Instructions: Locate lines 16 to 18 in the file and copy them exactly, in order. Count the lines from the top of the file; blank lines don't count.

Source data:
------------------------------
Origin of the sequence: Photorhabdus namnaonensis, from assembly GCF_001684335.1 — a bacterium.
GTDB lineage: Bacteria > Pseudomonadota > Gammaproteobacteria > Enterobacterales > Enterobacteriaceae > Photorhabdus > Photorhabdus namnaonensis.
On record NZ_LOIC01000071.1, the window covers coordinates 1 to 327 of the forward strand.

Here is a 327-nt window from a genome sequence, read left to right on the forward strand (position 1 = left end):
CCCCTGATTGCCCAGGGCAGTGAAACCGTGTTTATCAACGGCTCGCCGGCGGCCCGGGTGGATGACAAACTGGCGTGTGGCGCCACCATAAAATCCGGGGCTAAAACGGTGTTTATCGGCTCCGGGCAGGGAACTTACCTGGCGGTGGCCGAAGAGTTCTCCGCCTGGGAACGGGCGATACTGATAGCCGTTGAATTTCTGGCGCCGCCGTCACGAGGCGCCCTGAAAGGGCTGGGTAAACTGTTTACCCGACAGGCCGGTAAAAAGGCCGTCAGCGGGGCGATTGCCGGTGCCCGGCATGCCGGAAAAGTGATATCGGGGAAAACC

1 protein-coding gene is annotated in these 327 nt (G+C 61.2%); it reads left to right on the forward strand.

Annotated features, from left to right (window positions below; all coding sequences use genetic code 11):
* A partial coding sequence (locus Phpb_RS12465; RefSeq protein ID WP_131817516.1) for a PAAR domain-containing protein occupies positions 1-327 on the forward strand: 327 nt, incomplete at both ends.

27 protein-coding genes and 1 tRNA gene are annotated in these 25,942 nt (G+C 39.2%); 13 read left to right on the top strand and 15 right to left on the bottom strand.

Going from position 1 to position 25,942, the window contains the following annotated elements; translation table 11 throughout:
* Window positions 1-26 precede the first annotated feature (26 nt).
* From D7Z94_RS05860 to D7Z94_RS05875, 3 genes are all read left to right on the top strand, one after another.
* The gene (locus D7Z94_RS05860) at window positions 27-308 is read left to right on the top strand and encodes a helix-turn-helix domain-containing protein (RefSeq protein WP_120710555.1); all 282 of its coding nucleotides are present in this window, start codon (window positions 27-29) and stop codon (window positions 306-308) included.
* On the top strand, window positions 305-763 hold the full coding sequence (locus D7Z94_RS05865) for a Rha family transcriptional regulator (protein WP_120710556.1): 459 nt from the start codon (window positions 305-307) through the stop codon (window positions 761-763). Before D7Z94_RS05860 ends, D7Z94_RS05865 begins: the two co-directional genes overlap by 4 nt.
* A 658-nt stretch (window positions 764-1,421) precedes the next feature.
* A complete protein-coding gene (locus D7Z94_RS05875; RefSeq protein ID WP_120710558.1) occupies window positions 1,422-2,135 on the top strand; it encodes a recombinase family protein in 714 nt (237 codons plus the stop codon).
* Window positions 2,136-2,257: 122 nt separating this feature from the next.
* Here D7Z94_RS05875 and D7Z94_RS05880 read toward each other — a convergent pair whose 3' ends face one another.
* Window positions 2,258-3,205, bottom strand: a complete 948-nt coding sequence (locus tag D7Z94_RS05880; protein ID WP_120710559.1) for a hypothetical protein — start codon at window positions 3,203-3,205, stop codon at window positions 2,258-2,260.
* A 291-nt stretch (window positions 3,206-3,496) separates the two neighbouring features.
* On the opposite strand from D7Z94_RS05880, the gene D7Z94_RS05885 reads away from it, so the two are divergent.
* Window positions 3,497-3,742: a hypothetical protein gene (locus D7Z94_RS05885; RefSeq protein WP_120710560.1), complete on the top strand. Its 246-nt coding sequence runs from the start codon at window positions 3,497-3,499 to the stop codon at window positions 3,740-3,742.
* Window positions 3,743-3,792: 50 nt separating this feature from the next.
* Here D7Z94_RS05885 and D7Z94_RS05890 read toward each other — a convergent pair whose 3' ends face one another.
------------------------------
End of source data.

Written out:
* A complete protein-coding gene (locus D7Z94_RS05875; RefSeq protein ID WP_120710558.1) occupies window positions 1,422-2,135 on the top strand; it encodes a recombinase family protein in 714 nt (237 codons plus the stop codon).
* Window positions 2,136-2,257: 122 nt separating this feature from the next.
* Here D7Z94_RS05875 and D7Z94_RS05880 read toward each other — a convergent pair whose 3' ends face one another.